Over this past weekend, instead of getting out to enjoy the last bit of nice, late fall weather here in Boston, I spent the weekend inside a convention center, frantically running from scientific talks to poster sessions and back. It was the 2019 iGEM Jamboree.
For those of you unfamiliar, iGEM (International Genetically Engineered Machines) is a worldwide synthetic biology competition in which teams, usually housed at universities, work on a project in the field of synthetic biology and then present their work at this massive conference. Participating on Purdue’s iGEM team as an undergrad was my introduction to the field of synthetic biology and how I first fell in love with research. Now, as an iGEM alum, I have volunteered for the past few years to judge the competition.
Although a bit blurred from all of the lack of sleep from this past weekend, my thoughts are currently circling around the idea of prolonged engagement with a community, which is what I want to write about here.
Growing up, I feel like there are few opportunities we have in our education to engage with projects or communities for extended periods of time. My undergraduate research project, which I worked on for three semesters, was the longest intellectual engagement I had until I started on my PhD research. My place on my high school track team, which I competed on for four years, was probably my longest engagement with any single community. Other people may have different experiences, but, partly of course with the nature of being young and not having that many years to use to engage, I found very few opportunities to understand the benefits that long-term commitment to a group can yield. Part of this is also informed from reading some of David Brooks’ pieces that came out in conjunction with his new book. He talks about how our societal definitions of success often involve a wide range of fleeting experience (e.g. living in fifty different countries or moving through twenty different jobs) when, in actuality, it is the people that settle and engage with one community for long periods of time that get the most satisfaction from life and have the most impact.
I am thinking about this in respect to iGEM because I feel like my engagement with that community is a preview of what long-term engagement could be like. As a judge, you get to see a little bit more of all the work the full-time iGEM staff puts into this community and you see how their work pays off year over year and how their ambitions are constantly pushing the community in new and different ways. Every time I attend the jamboree, I am reminded of the power of a vision and a handful of smart, hardworking people.
I am also thinking about this on a smaller scale, in respect to my own iGEM community. While I spent a lot of time with my former teammates in undergrad and consider many of them friends, we are currently spread out all over the country pursuing graduate programs and industry positions. This year, seven of us judged the competition and we got have a reunion of our team in addition to judging at the jamboree. It was really special to bring a subset of that community back together and this happened because of the opportunity to engage with and support the very community that brought us together in the first place. I could begin to see how this competition could bring us back together every year, ensuring long-term engagement with our smaller community and with iGEM as a whole.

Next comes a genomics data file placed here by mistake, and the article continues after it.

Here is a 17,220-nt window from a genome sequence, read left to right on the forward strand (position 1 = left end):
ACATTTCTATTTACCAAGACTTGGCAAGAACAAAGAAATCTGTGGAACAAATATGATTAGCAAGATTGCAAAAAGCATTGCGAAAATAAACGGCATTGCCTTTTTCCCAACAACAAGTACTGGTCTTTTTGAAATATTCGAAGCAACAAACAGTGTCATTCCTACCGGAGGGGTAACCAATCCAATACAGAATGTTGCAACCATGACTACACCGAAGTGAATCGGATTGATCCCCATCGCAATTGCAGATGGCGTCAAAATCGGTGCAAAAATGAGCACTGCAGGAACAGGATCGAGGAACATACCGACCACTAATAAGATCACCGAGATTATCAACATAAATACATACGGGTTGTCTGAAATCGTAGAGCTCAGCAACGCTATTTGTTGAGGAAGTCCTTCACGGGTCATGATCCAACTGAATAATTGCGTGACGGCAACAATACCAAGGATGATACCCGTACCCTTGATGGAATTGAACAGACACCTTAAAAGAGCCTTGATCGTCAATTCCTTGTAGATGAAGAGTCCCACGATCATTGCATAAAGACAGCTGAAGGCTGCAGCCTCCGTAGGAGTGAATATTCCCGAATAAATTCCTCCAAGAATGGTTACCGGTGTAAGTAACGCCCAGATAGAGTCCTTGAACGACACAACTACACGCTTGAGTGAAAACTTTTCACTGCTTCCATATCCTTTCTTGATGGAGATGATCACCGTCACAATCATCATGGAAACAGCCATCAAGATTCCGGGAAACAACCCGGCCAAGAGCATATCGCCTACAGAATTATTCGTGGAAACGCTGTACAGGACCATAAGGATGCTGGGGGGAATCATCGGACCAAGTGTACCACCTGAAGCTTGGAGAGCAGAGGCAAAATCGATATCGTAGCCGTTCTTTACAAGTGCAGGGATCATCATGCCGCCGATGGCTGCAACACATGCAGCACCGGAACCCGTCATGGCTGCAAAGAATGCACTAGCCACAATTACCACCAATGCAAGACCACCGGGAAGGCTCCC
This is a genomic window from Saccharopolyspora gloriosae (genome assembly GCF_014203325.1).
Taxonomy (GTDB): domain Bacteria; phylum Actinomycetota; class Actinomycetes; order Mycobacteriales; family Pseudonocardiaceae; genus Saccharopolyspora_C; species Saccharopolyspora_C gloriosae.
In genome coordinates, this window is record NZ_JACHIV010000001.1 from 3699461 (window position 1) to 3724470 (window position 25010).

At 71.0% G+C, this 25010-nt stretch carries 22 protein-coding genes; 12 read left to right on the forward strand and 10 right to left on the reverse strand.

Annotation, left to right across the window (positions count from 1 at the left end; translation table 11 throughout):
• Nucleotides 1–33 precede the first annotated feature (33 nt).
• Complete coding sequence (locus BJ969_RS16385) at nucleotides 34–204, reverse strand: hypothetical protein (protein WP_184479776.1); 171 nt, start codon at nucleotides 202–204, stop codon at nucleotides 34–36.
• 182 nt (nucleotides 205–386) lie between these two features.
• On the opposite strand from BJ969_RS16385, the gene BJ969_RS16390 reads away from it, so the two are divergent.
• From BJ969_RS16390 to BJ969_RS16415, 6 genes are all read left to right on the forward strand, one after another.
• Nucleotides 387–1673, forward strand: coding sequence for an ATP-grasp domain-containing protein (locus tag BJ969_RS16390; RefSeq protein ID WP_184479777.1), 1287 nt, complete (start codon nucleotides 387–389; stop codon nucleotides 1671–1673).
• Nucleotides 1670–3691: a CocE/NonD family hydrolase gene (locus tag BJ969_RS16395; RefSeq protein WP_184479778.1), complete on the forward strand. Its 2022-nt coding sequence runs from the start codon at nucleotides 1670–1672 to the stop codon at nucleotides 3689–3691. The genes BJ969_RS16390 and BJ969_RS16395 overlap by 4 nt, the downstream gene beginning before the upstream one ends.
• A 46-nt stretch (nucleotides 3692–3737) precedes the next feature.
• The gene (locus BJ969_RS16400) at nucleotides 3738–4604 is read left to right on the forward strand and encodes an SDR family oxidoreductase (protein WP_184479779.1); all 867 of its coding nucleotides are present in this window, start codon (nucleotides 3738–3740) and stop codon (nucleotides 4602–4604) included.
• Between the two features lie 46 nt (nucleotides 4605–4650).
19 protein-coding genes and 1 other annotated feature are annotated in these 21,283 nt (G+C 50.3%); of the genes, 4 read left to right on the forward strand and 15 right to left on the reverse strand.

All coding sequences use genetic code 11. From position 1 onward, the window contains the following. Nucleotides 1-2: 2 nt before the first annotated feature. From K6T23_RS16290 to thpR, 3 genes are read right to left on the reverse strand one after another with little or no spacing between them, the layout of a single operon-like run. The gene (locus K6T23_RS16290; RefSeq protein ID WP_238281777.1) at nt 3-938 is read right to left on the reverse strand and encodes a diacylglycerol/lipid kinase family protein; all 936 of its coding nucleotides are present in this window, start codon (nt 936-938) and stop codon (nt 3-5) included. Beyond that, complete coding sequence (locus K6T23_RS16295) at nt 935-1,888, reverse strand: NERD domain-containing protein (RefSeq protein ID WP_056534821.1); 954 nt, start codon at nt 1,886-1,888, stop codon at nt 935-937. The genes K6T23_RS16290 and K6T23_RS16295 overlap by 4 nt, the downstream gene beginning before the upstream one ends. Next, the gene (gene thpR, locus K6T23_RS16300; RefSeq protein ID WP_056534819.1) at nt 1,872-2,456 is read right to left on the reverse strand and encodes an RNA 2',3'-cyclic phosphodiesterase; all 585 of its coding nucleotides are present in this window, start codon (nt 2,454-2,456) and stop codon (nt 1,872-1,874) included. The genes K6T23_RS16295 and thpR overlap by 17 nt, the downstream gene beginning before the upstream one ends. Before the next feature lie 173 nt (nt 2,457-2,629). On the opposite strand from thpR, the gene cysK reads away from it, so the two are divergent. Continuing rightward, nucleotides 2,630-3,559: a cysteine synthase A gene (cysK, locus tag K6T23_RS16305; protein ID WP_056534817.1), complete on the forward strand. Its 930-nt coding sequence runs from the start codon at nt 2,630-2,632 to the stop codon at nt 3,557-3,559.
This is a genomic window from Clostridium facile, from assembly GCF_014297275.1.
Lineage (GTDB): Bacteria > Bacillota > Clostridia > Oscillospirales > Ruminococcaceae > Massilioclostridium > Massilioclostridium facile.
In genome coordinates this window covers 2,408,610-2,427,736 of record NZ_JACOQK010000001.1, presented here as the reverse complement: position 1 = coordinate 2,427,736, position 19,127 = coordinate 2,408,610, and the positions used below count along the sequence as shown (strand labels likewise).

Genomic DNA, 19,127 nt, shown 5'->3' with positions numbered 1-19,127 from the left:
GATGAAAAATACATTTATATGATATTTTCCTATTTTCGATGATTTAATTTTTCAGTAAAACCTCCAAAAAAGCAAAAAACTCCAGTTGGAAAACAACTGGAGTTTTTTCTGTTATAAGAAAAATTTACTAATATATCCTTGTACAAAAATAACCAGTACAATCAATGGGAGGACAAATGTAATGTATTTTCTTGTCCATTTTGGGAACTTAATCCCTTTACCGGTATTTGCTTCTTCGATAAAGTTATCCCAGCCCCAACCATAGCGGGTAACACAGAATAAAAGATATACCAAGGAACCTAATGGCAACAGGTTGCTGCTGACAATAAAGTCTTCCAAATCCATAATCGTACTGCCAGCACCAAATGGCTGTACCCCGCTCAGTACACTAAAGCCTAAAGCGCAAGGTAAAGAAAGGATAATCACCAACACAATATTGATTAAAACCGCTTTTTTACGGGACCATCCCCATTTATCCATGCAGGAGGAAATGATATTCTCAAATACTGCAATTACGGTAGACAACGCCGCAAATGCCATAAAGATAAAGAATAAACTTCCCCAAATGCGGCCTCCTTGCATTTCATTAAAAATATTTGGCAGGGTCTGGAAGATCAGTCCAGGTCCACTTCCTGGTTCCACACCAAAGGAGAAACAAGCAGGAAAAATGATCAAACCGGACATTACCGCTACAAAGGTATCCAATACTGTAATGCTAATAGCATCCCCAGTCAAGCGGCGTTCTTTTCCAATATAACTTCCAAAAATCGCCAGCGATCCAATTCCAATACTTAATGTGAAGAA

But of course not all can go according to plan. At the end of the conference, iGEM HQ announced they would be headed to Paris in 2021, throwing the viability of our plans of continuing to judge into question. This is a great move for the iGEM community, as it moves the competition to be more accessible to the European and Asian teams, but I can’t help but be a bit sad that this developing tradition had a serious monkey wrench thrown in the mix just as we were making it happen.
I think my takeaway from all of this on the personal side is to look for opportunities to engage with the communities that helped raise you and make you who you are. My other takeaway is, if you are someone in a leadership role in a community, find ways for those who came before you to reach back and engage.
After the weekend, I tweeted a picture of the seven Purdue iGEM alums who came together to judge this weekend. The Twitter account for my undergraduate department reached out and asked for more details so it could be added to our monthly alumni update newsletter. Another community that helped shape me providing an opportunity to engage; I sent an email with the picture and details of the weekend right away.